2005 Beef Research Report


Introduction to Livestock Research and Education

North Dakota State University and the Carrington Research Extension Center are proud to present this feedlot research report and field day proceedings. The collective efforts represented in this publication support current and future livestock production in North Dakota and will potentially lead to greater financial returns and improved quality of life for those involved in animal agriculture. We appreciate the financial support of several commodity groups and state and federal grant programs as listed in the acknowledgments.

Beef Feedlot Research
NDSU has increased its feedlot research program through collaborative efforts of an informal research team including scientists and extension faculty from the Animal and Range Sciences Department and the Carrington Research Extension Center. Many other experiment station and extension faculty contribute to the feedlot research and outreach program. The feedlot enterprise has been proven to be economically competitive in North Dakota when management and economies of scale are optimized. The focus areas for feedlot research are nutrition and North Dakota feedstuffs, feedlot management, the environment, waste management, genetics of North Dakota cattle, and economics. Research and outreach in feedlot will continue for the benefit of all cattle feeders.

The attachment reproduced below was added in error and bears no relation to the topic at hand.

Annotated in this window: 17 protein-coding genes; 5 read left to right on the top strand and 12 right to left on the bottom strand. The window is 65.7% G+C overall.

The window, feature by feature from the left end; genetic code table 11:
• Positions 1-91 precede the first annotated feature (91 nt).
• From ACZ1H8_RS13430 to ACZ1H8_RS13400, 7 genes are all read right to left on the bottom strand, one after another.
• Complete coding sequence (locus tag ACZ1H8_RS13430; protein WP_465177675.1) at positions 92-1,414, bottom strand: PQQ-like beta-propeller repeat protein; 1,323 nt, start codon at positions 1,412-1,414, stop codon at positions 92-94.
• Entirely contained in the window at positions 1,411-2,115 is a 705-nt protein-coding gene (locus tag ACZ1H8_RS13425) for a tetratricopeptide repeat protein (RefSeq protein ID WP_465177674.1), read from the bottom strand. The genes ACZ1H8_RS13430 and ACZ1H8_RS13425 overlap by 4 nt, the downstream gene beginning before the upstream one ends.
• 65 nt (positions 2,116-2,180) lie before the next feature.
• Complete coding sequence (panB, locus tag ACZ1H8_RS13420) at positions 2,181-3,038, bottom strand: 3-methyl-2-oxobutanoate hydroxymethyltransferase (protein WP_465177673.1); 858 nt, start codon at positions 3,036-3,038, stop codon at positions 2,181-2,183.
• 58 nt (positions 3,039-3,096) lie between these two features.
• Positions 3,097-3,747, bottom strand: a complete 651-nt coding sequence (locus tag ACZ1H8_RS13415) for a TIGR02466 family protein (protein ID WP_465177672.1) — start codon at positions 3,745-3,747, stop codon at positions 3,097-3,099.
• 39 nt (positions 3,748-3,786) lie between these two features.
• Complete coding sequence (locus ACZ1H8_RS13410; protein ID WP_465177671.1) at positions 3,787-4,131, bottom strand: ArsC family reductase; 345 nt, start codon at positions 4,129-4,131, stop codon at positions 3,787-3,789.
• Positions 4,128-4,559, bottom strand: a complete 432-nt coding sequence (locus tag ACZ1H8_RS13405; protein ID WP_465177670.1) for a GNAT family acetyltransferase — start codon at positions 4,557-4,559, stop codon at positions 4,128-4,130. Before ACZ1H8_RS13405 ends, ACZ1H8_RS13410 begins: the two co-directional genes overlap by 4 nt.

Beef Cow/Calf Research
Beef research at the Carrington Center also includes cow/calf studies with a mission to study the synergies of crop production and ruminant livestock. The cow herd can add value to low cost crop residues, new and co-product feeds, and create a more biologically and economically sustainable farming operation. Cows can lower the financial risks associated with crops-only farming.

Livestock Nutrient Management
Management of livestock manure is becoming a more visible and sensitive program area that affects all livestock producers. Containing runoff is essential for permitted operations. Composting manure and determining nutrient value of manure are current program focal points.

Feedlot Cow/Calf
Soybean Hulls in Receiving Diets: The Value of Digestible Fiber Effects of Field Pea Processing on Performance of Gestating Cows
Effects of Bedding Material on Performance and Carcass Traits of Steers Fed During the Winter in North Dakota Effects of Processing Field Peas in Creep Feed on Performance of Nursing Calves
Effects of Immature High-moisture Corn vs. Dry-rolled Corn in Feedlot Diets Costs and Returns for Cow-Calf Producers
Effects of Rumen-degradable and Undegradable Protein Sources in Barley-based Growing and Finishing Feedlot Diets Annual Forages for Hay and Grazing - Two Crops in One Season - A Demonstration Project
Effects of Barley Processing for Backgrounding Diets on Performance of Beef Steers  
Effects of Roasting on Ammonia-N Release of Field Peas Livestock Nutrient Management
Effects of Processing Field Peas on Performance and Carcass Characteristics of Feedlot Heifers Offal Disposal Methods in North Dakota Meat Processing Plants: Results from a Survey of Meat Processors in North Dakota
  Identifying Preferred Locations for Livestock Feeding Facilities with Geospatial Technology
  Effects of Bedding Type on Animal Performance, Manure Nitrogen Retention and Composting Efficiency

 

NDSU Vice President,
Dean and Director for Agricultural Affairs
NDSU Extension Service ND Agricultural
Experiment Station
NDSU College of Agriculture NDSU College of Human Development and Education